Advocates for low-income San Diego families are finding holes in a list of public-works projects deemed “shovel-ready” if and when a federal economic-stimulus package gets passed. The list, which includes projects ranging from basic street repairs to a $20 million “Downtown Quiet Zone,” is part of a regional snapshot, compiled by the San Diego Association of Governments (SANDAG), of how local governments might spend their slices of the proposed $819 billion stimulus package, should any of that money trickle down to cities and counties.
Dr. Marie Best, a community organizer with the San Diego Organizing Project (SDOP), calls San Diego's list “incomplete.” Despite SDOP's ongoing demands for things like streetlights and community centers in economically depressed, high-crime areas, Best was surprised to see, among items on the SANDAG list, a $1.7-million request for streetlights in Little Italy but nothing specifically for folks living in the neighborhoods SDOP represents. And, out of 11 projects involving parks, recreation centers and libraries, nine were located north of Interstate 8; only one of the park projects on the list is located in Southeast San Diego.
“We think that beefing up the rec centers and the parks and providing more lights would certainly be of great assistance to us and to our communities,” Best said.
Since it was first released in early December, the SANDAG list has been picked apart for what it contains (Coronado, for instance, is ready to spend $350,000 on a lawn-bowling green), and, as Best and others have noted, what it doesn't contain. The overall regional wish-list, which includes highway and transit projects in addition to public-works projects, carries a $7-billion price tag—far more than San Diego County is likely to receive—with the city of San Diego's list totaling roughly $381 million.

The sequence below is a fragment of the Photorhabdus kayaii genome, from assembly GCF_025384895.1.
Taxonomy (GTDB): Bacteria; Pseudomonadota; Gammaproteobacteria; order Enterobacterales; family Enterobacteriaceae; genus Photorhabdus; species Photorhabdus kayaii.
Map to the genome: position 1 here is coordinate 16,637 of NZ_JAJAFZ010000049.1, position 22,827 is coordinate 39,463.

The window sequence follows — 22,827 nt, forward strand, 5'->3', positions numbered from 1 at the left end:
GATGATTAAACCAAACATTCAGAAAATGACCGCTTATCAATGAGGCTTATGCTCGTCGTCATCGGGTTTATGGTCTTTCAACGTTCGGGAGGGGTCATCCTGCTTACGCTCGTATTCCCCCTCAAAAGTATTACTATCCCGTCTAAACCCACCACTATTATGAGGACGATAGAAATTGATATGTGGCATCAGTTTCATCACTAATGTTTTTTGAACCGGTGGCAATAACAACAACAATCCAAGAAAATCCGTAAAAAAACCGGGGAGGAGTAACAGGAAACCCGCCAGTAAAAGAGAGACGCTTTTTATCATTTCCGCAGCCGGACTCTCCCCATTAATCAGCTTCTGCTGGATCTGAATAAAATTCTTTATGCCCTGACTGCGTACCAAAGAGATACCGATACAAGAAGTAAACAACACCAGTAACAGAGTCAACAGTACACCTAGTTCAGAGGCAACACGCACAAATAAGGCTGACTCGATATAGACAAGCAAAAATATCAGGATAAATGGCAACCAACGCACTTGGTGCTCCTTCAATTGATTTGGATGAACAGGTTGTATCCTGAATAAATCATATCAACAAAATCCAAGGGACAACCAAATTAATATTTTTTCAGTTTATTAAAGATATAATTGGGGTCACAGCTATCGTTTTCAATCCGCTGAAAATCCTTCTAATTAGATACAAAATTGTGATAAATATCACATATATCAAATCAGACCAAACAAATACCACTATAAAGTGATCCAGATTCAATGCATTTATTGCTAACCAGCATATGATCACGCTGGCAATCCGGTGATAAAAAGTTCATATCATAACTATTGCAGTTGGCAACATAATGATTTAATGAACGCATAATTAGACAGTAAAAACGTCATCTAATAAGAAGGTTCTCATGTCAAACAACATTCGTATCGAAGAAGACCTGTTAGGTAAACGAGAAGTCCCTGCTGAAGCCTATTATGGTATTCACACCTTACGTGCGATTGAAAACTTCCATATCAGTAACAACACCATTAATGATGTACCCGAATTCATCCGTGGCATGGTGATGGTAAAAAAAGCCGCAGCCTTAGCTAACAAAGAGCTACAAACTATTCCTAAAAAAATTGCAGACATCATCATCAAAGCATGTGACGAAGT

Though it's not yet clear how much money local governments might get—if they get any at all—SDOP has been trying to find out to what extent the city's project list is open to revision and, more importantly, how that list was compiled in the first place. It's the same list that the city sent to the U.S Conference of Mayors, which has included project lists from almost 800 cities in an ongoing series of reports intended to demonstrate that local governments have job-rich projects awaiting stimulus money. Compared with some other cities' requests—for projects like youth job-training programs and public-housing overhauls—San Diego's list doesn't show any commitment to what Joseph McKellar, an organizer with SDOP, refers to as “human infrastructure.”
“We would have loved to see things like teen centers, rehab of recreation centers, street lights to make streets safer, etc., in the wish list,” McKellar said.
Job Nelson, director of intergovernmental relations for the city, emphasized that San Diego's list shouldn't be considered “earmarks.”
“Ignore the list,” Nelson said. “It's an advocacy piece to justify a need. All we were doing with that list was basically saying, ‘Here is the need that we have; we could spend this amount of money if you got it to us.'”